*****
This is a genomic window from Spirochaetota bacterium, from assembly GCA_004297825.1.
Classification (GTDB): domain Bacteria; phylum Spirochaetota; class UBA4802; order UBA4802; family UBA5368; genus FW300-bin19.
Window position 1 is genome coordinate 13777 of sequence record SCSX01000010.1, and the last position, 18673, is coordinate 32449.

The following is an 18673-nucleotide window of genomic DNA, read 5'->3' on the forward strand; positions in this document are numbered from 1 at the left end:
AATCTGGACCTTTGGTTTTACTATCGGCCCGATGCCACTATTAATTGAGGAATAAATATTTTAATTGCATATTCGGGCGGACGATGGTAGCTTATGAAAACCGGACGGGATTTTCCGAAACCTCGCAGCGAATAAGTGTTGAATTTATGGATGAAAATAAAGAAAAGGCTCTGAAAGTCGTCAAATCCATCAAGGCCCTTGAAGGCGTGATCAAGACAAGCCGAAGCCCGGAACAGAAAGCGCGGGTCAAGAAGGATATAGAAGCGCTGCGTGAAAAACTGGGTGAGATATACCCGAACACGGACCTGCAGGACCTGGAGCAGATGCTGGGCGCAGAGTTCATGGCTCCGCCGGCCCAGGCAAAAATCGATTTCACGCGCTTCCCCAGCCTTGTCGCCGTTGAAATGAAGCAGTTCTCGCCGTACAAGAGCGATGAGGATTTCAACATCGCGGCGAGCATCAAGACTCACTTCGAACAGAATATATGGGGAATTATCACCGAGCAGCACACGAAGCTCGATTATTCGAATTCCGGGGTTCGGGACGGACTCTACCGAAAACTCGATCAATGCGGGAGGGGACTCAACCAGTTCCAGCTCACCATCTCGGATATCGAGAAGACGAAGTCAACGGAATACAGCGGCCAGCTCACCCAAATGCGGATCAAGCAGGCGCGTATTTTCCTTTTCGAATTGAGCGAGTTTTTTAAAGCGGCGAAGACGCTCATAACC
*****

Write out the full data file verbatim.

This is a genomic window from Spirochaetota bacterium, from assembly GCA_004297825.1.
Classification (GTDB): domain Bacteria; phylum Spirochaetota; class UBA4802; order UBA4802; family UBA5368; genus FW300-bin19.
Window position 1 is genome coordinate 13777 of sequence record SCSX01000010.1, and the last position, 18673, is coordinate 32449.

The following is an 18673-nucleotide window of genomic DNA, read 5'->3' on the forward strand; positions in this document are numbered from 1 at the left end:
AATCTGGACCTTTGGTTTTACTATCGGCCCGATGCCACTATTAATTGAGGAATAAATATTTTAATTGCATATTCGGGCGGACGATGGTAGCTTATGAAAACCGGACGGGATTTTCCGAAACCTCGCAGCGAATAAGTGTTGAATTTATGGATGAAAATAAAGAAAAGGCTCTGAAAGTCGTCAAATCCATCAAGGCCCTTGAAGGCGTGATCAAGACAAGCCGAAGCCCGGAACAGAAAGCGCGGGTCAAGAAGGATATAGAAGCGCTGCGTGAAAAACTGGGTGAGATATACCCGAACACGGACCTGCAGGACCTGGAGCAGATGCTGGGCGCAGAGTTCATGGCTCCGCCGGCCCAGGCAAAAATCGATTTCACGCGCTTCCCCAGCCTTGTCGCCGTTGAAATGAAGCAGTTCTCGCCGTACAAGAGCGATGAGGATTTCAACATCGCGGCGAGCATCAAGACTCACTTCGAACAGAATATATGGGGAATTATCACCGAGCAGCACACGAAGCTCGATTATTCGAATTCCGGGGTTCGGGACGGACTCTACCGAAAACTCGATCAATGCGGGAGGGGACTCAACCAGTTCCAGCTCACCATCTCGGATATCGAGAAGACGAAGTCAACGGAATACAGCGGCCAGCTCACCCAAATGCGGATCAAGCAGGCGCGTATTTTCCTTTTCGAATTGAGCGAGTTTTTTAAAGCGGCGAAGACGCTCATAACC